Courtesy of Susan Westemeyer
Petacchi aims for Paris-Tours
While the Tour de France went into its fifth stage, Alessandro Petacchi has come done his first training ride on the road after two months. After crashing at the Giro d’Italia, the Milram sprinter has to build up his form slowly - but he did cover about sixty kilometres between Marina di Massa and Viareggio.
"I have finally done the first training on the road and for me it’s very important to program my comeback to competition," Petacchi said after his ride. "I haven't recovered the mobility of my knee completely, but it's enough to turn the pedals. The muscular tone of the left leg is really nonexistent, but considering that I had to stop for sixty days I think it’s normal."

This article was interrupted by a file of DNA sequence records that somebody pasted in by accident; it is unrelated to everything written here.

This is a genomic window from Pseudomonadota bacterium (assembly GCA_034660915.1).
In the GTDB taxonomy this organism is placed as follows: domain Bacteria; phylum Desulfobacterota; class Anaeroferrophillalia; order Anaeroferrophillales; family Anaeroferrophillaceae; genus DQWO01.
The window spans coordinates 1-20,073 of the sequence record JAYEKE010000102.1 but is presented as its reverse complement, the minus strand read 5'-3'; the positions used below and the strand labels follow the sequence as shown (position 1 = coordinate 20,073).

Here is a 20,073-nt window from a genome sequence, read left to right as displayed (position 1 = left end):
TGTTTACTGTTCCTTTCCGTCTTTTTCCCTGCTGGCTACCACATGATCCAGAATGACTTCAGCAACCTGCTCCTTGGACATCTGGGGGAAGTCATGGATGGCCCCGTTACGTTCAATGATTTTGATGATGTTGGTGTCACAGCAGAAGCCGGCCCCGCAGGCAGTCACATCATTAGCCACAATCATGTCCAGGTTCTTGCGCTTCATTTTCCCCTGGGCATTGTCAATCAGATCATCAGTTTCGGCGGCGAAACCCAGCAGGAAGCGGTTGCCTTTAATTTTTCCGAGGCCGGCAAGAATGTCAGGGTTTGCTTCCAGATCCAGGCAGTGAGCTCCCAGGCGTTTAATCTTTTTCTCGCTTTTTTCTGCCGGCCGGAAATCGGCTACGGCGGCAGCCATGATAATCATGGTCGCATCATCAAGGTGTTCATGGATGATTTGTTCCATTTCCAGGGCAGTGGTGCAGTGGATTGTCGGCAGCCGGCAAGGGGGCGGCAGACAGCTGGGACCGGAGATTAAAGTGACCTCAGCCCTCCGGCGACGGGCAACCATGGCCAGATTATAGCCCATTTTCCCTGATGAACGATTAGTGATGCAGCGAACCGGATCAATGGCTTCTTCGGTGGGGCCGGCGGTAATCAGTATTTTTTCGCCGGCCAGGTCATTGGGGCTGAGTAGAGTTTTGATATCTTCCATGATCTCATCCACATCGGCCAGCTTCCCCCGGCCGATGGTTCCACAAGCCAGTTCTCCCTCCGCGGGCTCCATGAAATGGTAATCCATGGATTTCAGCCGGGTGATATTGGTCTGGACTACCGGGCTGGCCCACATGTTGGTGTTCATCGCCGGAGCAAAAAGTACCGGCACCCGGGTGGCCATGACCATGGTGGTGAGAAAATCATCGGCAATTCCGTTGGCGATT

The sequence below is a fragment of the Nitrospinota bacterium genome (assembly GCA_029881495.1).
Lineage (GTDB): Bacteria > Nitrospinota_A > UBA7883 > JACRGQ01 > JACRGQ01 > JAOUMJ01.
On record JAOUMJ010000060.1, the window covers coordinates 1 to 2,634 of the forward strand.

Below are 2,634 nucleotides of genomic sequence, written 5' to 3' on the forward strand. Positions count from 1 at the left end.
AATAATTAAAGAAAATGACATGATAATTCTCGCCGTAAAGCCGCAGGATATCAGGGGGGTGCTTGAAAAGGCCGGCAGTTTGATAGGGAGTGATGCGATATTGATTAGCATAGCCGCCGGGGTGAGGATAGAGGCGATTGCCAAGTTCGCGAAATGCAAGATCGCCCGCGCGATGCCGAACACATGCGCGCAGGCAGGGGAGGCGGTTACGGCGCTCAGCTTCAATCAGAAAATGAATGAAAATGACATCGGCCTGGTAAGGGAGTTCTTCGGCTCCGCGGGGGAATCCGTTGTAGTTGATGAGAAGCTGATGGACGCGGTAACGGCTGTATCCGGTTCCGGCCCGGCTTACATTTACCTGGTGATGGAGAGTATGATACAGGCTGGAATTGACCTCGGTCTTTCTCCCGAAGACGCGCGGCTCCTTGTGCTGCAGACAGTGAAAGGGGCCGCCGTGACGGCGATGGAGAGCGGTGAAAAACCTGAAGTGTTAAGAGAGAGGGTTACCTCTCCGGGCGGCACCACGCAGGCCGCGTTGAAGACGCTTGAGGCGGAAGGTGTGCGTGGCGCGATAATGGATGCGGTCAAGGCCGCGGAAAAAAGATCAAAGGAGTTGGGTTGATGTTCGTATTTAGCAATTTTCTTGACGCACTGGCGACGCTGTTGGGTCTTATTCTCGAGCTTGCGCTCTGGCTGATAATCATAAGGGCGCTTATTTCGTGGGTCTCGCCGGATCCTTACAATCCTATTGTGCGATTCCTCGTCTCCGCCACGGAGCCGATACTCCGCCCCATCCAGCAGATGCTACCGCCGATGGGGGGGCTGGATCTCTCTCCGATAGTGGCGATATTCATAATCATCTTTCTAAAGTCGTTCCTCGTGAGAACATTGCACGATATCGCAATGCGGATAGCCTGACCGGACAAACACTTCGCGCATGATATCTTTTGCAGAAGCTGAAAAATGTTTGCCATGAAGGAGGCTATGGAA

Petacchi thinks he might be able to use the Vuelta a España to get racing kilometres in his legs again. "My come back will be difficult to program," he said. "I hope to do the Vuelta a España to aim at Paris-Tours. It would be a great end of season as it would consecrate the thirteen victories I have until now."
Five extend contract with Barloworld
Team Barloworld has announced that five riders have extended their contract with the squad directed by Claudio Corti for one more year. Enrico Degano, Alexander Efimkin, Ryan Cox, Tian Kannemeyer and Hugo Sabido all signed on with the Professional Continental team
"I'm very satisfied about the agreements we have reached," said manager Claudio Corti. "Our choice to renew the contract with these five riders represents our first important step towards 2007 season. Barloworld’s group hits to become a top-level team and these riders perfectly share our ambitions. My goal is to build up a very competitive team."